Meanwhile, aides sought to portray an image of business as usual despite lingering uncertainty over the severity of his case.

After an update on Trump’s health at a news conference Saturday, an administration official – later identified by the Associated Press and the New York Times as chief of staff Mark Meadows – met with reporters and described the president’s condition earlier in the week as “very concerning.”

Events are still unclear, but some details were compiled by USA TODAY after examining reports by the White House pool of reporters, as well as Trump’s recent schedules.

Friday, Sept. 25 – week before diagnosis

11:11 a.m. EDT:  Trump attends Latinos for Trump roundtable 

First on the president’s schedule Friday was a Latinos for Trump roundtable in Doral, Florida. Trump arrived Thursday night after a rally in Jacksonville.

3:08 p.m. EDT: Trump speaks on Black Empowerment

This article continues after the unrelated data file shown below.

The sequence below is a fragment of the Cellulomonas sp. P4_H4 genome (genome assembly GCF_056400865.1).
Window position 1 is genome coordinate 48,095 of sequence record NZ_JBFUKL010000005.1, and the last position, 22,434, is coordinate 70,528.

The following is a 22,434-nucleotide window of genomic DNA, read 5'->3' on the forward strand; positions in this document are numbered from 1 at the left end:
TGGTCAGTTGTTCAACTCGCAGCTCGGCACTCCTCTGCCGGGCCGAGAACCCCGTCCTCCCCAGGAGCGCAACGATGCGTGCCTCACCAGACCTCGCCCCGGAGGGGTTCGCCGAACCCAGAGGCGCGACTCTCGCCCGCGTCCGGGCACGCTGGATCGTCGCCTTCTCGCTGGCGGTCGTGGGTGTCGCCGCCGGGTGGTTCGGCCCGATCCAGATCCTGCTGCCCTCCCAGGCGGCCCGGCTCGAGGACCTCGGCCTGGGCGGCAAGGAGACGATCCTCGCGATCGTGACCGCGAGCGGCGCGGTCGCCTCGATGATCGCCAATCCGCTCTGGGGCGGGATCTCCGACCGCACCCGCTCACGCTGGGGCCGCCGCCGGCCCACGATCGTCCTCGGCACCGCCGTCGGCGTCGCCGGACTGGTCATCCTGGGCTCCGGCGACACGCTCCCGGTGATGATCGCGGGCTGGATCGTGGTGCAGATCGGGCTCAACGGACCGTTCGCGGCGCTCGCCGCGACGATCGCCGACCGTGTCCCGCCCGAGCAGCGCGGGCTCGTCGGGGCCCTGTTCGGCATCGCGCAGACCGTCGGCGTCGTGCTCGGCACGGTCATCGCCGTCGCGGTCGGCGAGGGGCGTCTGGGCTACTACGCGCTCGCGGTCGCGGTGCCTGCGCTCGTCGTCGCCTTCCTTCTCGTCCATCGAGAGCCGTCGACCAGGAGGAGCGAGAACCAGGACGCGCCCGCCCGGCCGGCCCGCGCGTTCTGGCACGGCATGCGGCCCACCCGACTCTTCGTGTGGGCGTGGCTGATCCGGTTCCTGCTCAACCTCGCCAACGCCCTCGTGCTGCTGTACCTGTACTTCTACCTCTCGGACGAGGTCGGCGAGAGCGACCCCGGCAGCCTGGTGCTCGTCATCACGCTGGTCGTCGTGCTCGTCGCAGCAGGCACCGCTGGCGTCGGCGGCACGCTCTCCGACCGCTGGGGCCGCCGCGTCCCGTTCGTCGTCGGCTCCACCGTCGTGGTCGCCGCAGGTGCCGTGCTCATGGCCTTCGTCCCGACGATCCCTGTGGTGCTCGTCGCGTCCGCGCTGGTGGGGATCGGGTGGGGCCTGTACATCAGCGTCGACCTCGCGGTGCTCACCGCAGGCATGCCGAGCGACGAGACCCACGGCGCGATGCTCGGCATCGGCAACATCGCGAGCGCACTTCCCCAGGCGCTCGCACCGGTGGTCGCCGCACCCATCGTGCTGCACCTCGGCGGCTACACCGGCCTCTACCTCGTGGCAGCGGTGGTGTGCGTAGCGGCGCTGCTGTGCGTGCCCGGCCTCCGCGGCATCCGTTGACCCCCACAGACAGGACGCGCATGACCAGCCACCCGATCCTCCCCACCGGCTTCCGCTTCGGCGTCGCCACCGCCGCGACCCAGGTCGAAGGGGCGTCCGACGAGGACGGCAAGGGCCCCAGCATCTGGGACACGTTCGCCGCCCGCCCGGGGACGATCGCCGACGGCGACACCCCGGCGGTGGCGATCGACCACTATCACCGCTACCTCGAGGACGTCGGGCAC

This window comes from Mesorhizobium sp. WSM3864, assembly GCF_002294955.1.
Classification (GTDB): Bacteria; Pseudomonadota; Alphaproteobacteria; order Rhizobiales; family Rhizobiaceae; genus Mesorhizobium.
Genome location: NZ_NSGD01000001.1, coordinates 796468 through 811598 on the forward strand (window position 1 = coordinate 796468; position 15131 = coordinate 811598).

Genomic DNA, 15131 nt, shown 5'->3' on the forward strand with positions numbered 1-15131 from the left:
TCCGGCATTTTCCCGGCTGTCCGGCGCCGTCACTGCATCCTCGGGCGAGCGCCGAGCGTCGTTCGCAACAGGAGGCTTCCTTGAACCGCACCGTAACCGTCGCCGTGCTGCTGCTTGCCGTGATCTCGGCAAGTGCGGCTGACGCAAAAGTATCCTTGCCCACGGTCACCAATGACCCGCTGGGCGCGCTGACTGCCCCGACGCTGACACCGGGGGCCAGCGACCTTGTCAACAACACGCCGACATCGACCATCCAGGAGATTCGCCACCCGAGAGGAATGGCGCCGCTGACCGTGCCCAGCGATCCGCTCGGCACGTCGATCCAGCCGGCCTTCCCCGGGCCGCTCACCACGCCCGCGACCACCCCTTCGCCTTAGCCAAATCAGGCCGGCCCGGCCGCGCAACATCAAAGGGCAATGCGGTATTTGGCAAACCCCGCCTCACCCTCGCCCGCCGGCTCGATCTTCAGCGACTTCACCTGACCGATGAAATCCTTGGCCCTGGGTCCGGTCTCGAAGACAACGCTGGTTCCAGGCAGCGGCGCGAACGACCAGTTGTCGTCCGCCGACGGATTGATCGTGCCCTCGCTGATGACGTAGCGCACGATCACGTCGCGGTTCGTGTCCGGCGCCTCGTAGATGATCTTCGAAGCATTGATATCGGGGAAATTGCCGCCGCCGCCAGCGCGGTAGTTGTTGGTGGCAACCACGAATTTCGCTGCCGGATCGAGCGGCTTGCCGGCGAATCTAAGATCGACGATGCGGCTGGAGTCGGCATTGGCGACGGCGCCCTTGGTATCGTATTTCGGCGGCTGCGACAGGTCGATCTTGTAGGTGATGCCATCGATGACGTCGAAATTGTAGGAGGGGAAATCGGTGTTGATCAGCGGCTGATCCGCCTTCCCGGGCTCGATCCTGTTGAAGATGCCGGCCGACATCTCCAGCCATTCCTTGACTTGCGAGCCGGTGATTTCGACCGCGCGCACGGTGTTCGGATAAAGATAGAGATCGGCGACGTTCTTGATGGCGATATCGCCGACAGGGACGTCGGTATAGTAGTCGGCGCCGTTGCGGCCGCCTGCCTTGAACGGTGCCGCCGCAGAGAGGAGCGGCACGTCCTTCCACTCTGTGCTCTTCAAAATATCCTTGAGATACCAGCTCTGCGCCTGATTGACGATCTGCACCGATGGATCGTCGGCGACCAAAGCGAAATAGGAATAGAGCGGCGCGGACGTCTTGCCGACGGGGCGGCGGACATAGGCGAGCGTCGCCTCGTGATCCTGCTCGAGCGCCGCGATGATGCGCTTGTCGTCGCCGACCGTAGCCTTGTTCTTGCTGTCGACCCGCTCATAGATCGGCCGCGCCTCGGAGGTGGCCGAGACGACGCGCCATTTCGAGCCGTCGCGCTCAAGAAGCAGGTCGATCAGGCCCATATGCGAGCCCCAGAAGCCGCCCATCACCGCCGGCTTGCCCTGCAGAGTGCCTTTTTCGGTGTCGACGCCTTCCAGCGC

Trump traveled to Atlanta, Georgia to speak at the Cobb Galleria Centre.  There, he spoke on Black empowerment and unveiled a new plan, dubbed the Black Economic Empowerment “Platinum Plan,” aimed at winning over Black voters ahead of the November election.



Brian P. Kemp wearing a suit and tie talking on a cell phone: President Donald Trump greets Georgia Gov. Brian Kemp and his wife Marty as he arrives at Dobbins Air Reserve Base for a campaign event at the Cobb Galleria Centre, Sept. 25, 2020, in Atlanta.


© Evan Vucci, AP
President Donald Trump greets Georgia Gov. Brian Kemp and his wife Marty as he arrives at Dobbins Air Reserve Base for a campaign event at the Cobb Galleria Centre, Sept. 25, 2020, in Atlanta.

4:26 p.m. EDT: Traveling back to Washington

6:29 p.m. EDT: Trump hosts fundraiser in Washington

Trump attended a fundraiser event at his hotel in Washington, D.C. Republican National Committee Chairwoman Ronna McDaniel, who was at the function, has since reported her coronavirus-positive status.  

8:48 p.m. EDT: Trump hosts rally in Newport News, Virginia